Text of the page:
The People of America's Oil and Natural Gas Indusry

Natural Gas, Our Air and Our Modern Lifestyles

Mary Leshper

Mary Schaper
Posted March 19, 2018

By now you may have seen our new ad, “Air Up Here,” highlighting the role natural gas has played in helping to lower U.S. carbon dioxide emissions to their lowest levels in nearly 25 years.

While the ad focuses on how the industry is helping reduce greenhouse gases in our air, you may not realize that every cut in the ad features consumer goods the industry makes possible or makes better. Take a look at the ad and see if you can identify all of the products – many of which you likely own – made from materials produced from natural gas and oil. Go ahead, we’ll wait.

It’s no accident that the ad features a basketball player throwing down, or that the ad began running during the NCAA men’s basketball tournament. Natural gas and oil play a huge role in the game. We recently posted on the many ways the industry makes fast breaks faster, lets players fly higher and gives spectators their seat in the house. From synthetic materials in sneakers, jerseys and even the ball, to the coating on the hardwood floor and the LED lights that illuminate the court, chemicals derived from the petroleum refining process are used a million ways.

If basketball isn’t your game, we’ve still got you covered. Did you see the kid doing sweet tricks on the skateboard? We’ve got him covered, literally, from head to toe and beyond. Helmets are typically made of ABS plastic or polycarbonate and help prevent damage to the brain during a gnarly wipeout. The wheels on the skateboard are polyurethane, another plastic. His clothes and shoes likely include nylon, polyester, plastic, synthetic leather and other manmade materials that trace their roots back to the first use of petroleum derivatives to make fabrics.

Back in the late 1930s and early 1940s, scientists discovered they could make fibers of thermoplastic resin and those fibers could become fabrics. While early nylon and polyester fabric got a bad rep for the way they felt, their wear and capacity for moving water away from the body are not in question.

Today, athletes like the ad’s long jumper likely are completely decked out in synthetic materials. The moisture wicking properties of synthetics draw moisture away from the body and through to the outside of the material, keeping the athlete drier and cooler than cotton or wool. Those ear buds rocking her workout also come from natural gas and oil. Hard plastics like polyvinyl chloride (commonly known as PVC) are often used to make durable goods that need to take a beating like the shells of earbuds or the pipes in your home.

Even the dog in the ad gets in on the action. That Frisbee he’s catching is made of polyethylene. More polyethylene is consumed by volume than any other polymer. Polyethylene is used to make everything from toys to phone cases.


If running and jumping don’t take you high enough, a hot air balloon certainly will. The first hot air balloon took to the skies in France in 1783, but it wasn’t until the introduction of nylon envelopes and propane burners in the 1960s that recreational ballooning really took off. Today there are approximately 10,000 hot air balloon pilots on earth, with about half of those in the U.S. The propane that gives them lift is extracted in the refining process and is just like the propane you use to fire up the grill. Shot through the burner, the propane heats the air in the envelope giving it buoyancy. The balloon gets higher than the little girl on the swing, but both are powered by natural gas and oil. The swing she uses to catapult herself is made of plastic.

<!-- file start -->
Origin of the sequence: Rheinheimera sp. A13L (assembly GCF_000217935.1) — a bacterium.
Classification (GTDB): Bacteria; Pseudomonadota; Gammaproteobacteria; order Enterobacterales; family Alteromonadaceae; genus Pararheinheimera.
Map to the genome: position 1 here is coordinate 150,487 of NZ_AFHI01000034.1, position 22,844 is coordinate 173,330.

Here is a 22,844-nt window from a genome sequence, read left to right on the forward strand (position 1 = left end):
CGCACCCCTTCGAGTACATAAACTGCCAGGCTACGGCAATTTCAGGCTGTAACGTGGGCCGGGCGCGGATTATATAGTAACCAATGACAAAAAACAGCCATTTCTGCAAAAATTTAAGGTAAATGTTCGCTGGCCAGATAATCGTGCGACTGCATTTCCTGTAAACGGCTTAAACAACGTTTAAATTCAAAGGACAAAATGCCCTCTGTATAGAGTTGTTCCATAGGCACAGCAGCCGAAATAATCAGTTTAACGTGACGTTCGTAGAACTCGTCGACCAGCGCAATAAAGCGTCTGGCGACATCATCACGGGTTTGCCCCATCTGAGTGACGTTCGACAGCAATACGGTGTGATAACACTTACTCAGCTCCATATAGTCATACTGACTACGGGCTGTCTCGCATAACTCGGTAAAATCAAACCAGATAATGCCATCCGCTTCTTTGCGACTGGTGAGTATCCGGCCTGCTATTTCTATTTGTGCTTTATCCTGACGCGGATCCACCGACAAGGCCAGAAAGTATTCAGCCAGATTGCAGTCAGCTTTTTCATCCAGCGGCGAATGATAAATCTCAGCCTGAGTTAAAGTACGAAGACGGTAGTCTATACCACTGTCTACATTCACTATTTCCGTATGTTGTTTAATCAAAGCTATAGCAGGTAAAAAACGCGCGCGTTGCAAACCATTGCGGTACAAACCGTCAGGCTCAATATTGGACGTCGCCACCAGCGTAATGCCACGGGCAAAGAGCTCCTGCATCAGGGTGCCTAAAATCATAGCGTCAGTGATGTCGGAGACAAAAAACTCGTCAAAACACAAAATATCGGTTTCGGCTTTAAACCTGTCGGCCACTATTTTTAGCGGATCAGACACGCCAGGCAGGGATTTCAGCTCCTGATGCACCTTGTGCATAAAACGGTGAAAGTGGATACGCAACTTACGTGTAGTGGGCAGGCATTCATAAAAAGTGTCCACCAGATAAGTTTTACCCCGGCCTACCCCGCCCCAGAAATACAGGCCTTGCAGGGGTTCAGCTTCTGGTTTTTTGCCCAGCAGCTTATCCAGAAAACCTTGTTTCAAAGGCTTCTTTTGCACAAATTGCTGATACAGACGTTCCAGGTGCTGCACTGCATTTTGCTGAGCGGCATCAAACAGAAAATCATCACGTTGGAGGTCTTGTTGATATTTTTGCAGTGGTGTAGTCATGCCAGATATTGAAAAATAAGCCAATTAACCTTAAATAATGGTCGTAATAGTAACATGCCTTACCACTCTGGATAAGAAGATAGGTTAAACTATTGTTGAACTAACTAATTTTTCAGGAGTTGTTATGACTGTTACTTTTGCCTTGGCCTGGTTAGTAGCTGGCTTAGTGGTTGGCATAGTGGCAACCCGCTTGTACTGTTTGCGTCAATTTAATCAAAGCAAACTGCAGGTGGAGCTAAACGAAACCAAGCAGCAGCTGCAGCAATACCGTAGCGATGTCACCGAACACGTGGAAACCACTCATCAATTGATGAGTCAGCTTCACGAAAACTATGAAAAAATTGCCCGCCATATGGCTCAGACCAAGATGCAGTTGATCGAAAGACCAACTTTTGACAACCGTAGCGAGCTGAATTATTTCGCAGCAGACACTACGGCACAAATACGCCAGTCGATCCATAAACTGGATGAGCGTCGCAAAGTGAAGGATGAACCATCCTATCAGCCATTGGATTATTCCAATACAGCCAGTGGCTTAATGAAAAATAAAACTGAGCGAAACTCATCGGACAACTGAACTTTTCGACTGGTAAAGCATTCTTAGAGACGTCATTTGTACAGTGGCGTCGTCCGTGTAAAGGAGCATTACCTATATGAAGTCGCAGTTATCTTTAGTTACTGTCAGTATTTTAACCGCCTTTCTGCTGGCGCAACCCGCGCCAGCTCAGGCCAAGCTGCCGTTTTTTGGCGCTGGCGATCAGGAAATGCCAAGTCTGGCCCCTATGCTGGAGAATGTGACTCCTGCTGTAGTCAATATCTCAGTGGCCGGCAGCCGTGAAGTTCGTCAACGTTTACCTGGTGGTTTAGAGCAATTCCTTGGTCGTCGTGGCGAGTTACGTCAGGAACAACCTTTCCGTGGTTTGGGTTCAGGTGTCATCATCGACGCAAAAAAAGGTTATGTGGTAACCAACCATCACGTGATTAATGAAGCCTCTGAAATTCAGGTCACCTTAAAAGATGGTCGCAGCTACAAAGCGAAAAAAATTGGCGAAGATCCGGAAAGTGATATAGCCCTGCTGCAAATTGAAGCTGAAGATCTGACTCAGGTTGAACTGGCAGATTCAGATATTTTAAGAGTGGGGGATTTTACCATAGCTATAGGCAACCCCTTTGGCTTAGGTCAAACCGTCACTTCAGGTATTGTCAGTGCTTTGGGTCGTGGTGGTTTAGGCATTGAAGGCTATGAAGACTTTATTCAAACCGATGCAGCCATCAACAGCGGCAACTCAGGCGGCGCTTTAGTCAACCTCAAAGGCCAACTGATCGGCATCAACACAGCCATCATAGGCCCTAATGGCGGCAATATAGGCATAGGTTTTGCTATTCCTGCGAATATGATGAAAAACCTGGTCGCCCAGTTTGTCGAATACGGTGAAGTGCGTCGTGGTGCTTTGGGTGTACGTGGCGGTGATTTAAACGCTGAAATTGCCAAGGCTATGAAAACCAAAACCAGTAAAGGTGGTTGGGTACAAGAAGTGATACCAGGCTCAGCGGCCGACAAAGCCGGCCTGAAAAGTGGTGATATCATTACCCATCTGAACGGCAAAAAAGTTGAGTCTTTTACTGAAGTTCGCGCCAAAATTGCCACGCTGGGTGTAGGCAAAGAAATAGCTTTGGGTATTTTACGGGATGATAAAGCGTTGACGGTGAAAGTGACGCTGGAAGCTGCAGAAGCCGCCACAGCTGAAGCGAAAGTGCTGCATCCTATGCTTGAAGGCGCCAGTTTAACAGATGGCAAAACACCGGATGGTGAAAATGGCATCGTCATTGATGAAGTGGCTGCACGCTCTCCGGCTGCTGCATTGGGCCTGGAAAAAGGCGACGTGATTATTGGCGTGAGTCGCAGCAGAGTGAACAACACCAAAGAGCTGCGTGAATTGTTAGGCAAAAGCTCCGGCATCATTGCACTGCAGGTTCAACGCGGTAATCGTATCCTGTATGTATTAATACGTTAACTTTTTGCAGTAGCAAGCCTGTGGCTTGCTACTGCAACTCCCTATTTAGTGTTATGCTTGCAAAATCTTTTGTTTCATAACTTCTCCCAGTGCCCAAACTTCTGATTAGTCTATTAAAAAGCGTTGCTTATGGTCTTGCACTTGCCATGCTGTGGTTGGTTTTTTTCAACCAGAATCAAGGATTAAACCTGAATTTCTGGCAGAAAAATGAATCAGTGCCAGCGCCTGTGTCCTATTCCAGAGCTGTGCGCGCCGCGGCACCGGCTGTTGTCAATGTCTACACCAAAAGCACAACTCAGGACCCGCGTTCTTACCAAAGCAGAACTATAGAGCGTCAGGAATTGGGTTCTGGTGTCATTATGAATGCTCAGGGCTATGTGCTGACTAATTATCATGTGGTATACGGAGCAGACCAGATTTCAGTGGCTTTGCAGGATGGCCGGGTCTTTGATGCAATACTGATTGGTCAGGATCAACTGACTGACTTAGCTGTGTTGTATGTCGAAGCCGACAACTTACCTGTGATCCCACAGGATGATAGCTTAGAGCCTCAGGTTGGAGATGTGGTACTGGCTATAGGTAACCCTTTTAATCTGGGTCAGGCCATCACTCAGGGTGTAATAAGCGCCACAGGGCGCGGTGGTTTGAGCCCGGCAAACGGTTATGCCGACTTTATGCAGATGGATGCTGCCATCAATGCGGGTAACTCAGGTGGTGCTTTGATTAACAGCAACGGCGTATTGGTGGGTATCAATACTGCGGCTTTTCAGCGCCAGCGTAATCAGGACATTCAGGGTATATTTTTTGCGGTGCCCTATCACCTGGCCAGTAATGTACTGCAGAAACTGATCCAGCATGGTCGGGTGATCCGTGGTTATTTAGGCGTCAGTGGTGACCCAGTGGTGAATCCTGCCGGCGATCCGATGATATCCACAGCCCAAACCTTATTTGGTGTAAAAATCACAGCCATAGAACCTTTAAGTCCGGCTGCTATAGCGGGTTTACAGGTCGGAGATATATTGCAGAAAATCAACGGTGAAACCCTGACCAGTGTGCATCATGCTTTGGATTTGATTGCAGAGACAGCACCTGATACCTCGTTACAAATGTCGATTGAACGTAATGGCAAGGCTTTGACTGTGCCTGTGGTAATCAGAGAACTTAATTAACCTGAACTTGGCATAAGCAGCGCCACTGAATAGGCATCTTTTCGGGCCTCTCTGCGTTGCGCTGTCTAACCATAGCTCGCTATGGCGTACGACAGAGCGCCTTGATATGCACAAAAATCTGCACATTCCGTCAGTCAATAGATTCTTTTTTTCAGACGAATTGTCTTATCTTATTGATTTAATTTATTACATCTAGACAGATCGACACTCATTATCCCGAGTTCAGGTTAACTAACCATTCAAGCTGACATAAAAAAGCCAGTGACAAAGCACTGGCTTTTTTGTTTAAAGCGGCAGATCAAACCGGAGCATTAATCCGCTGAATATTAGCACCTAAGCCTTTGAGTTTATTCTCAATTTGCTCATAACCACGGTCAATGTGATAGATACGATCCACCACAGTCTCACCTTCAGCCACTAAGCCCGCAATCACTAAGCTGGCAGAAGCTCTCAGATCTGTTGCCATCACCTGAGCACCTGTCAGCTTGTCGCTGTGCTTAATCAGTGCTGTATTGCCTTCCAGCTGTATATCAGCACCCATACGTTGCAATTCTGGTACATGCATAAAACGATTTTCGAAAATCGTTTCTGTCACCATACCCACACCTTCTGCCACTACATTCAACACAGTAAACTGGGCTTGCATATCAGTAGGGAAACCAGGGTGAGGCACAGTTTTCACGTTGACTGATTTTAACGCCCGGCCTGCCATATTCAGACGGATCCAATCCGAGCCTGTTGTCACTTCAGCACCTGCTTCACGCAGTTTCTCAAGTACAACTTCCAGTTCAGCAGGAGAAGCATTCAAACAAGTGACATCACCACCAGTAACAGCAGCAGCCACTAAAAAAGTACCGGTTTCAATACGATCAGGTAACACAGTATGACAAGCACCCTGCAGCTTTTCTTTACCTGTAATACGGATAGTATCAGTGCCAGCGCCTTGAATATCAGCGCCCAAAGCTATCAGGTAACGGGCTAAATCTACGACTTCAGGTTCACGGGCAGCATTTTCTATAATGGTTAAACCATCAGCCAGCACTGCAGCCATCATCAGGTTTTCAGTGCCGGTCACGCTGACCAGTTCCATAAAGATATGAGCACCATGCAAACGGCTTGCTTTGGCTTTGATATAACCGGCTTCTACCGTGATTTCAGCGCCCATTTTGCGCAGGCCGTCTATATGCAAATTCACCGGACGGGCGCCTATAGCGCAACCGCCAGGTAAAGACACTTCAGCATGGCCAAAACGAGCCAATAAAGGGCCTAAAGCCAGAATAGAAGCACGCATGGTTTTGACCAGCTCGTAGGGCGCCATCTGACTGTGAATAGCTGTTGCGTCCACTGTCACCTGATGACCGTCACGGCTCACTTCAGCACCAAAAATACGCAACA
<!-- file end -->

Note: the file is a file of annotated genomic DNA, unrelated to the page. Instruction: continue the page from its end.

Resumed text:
Just about the closest you’ll come to being a bird is to take to the air on a hang glider or a wingsuit. Wingsuits, like the one in the ad, include the same type of nylon that makes the envelope on a balloon, or the material in a tent. Incredibly strong, nylon provides excellent strength and protection against tearing. That’s important when you’re gliding down the face of a mountain with little between you but a pocket of air. The parachute he deploys when it’s time to land is also made of that same tough nylon. Other synthetic materials in the suit include polyester, neoprene, and spandex.

Riding a motorcycle and flying in a wingsuit can both be incredibly dangerous. That’s why both people in the ad are smart to protect their heads with polycarbonate helmets, and their bodies with materials appropriate to their activity. Petroleum powers the dirt bike, but even the plastic components and hand grips come from the same source.

Take a moment, watch the ad again, and stop to think about all the things you come in contact with throughout your day. You may be surprised to realize all that is made better, and more fun, by natural gas and oil.

ABOUT THE AUTHOR

Mary Schaper is a Digital Communications Manager for the American Petroleum Institute. She previously worked on Capitol Hill for the Senate Energy and Natural Resources Committee as Digital Director and for Senator Lisa Murkowski. Before coming to D.C., she spearheaded digital strategy for Murkowski's successful Senate write-in campaign in 2010. Schaper enjoys traveling and taking in the local culture alongside her husband, their son and loyal springer spaniel.